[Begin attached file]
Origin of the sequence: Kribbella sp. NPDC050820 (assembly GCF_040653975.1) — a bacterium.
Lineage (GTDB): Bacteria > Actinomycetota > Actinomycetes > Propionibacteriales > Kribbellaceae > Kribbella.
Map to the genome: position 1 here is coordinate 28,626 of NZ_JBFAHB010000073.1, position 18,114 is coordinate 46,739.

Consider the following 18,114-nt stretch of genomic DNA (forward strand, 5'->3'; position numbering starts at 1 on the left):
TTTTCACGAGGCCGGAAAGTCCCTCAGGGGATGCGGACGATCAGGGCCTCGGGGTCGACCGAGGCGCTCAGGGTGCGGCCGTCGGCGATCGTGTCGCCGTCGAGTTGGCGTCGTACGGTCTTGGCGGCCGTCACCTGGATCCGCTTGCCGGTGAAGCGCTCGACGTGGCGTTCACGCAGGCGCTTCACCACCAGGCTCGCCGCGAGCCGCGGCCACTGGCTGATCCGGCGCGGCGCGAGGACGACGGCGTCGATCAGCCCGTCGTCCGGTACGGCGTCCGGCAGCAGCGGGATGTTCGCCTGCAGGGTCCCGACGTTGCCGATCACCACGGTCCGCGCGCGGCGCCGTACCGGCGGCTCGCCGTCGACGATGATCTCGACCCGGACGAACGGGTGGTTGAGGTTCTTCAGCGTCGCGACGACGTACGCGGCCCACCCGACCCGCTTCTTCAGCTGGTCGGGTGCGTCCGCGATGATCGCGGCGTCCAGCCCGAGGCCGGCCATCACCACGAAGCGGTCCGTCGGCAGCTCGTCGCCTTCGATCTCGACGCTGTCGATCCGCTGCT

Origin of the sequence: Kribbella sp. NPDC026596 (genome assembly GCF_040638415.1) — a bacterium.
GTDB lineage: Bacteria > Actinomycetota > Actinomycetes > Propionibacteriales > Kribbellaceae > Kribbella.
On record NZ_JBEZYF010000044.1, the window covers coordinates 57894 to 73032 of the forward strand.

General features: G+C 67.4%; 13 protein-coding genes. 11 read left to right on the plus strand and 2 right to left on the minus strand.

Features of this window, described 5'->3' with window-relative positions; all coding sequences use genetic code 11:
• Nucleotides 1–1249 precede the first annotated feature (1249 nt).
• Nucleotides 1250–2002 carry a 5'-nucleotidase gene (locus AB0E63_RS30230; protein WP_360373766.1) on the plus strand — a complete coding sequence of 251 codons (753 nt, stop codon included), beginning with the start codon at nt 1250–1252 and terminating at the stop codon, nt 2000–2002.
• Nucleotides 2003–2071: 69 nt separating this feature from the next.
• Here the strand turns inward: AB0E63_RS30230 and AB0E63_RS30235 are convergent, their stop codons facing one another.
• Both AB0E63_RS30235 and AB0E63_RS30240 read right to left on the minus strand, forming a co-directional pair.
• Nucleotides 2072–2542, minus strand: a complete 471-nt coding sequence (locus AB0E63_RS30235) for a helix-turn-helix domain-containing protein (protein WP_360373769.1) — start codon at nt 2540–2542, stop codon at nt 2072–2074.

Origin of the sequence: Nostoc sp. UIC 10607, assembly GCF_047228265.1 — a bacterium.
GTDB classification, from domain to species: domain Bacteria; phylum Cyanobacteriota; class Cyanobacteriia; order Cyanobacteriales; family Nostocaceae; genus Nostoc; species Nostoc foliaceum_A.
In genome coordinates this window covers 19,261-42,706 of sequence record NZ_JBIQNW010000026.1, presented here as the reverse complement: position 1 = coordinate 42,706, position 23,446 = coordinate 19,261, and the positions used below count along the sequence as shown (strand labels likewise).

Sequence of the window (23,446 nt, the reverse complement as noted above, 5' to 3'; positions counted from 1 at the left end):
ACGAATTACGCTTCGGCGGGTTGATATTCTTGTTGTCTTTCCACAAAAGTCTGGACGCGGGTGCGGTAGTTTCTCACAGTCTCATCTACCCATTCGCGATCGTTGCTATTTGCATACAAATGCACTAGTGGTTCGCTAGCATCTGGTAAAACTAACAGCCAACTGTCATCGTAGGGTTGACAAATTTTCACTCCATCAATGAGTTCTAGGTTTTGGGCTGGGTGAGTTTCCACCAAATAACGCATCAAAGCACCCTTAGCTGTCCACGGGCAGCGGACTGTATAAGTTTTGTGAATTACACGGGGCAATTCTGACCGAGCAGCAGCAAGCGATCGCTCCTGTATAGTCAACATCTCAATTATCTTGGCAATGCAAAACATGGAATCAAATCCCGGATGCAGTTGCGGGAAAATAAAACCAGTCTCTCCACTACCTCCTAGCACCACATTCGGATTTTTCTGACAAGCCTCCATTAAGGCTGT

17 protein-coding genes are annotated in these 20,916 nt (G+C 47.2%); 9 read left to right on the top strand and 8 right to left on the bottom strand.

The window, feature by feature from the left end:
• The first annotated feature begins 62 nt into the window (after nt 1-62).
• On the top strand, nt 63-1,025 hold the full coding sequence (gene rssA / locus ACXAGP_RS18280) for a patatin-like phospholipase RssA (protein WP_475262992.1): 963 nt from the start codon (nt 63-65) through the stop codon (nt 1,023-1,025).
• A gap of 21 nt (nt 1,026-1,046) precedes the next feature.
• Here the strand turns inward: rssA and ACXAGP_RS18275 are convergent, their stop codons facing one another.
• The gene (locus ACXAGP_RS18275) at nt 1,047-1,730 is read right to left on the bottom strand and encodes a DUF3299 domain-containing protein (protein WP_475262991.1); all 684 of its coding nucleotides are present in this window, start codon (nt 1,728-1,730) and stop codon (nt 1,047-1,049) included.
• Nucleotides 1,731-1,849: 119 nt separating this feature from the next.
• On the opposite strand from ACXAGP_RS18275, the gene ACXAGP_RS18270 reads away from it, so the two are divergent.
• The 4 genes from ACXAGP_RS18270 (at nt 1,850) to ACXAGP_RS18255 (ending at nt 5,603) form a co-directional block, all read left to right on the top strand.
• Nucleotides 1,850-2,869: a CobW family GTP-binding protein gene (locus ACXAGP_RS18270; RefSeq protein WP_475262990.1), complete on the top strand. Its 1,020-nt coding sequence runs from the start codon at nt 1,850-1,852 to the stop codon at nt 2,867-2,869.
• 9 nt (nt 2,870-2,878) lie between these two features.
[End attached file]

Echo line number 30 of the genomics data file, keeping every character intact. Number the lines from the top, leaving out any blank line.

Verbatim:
• On the opposite strand from ACXAGP_RS18275, the gene ACXAGP_RS18270 reads away from it, so the two are divergent.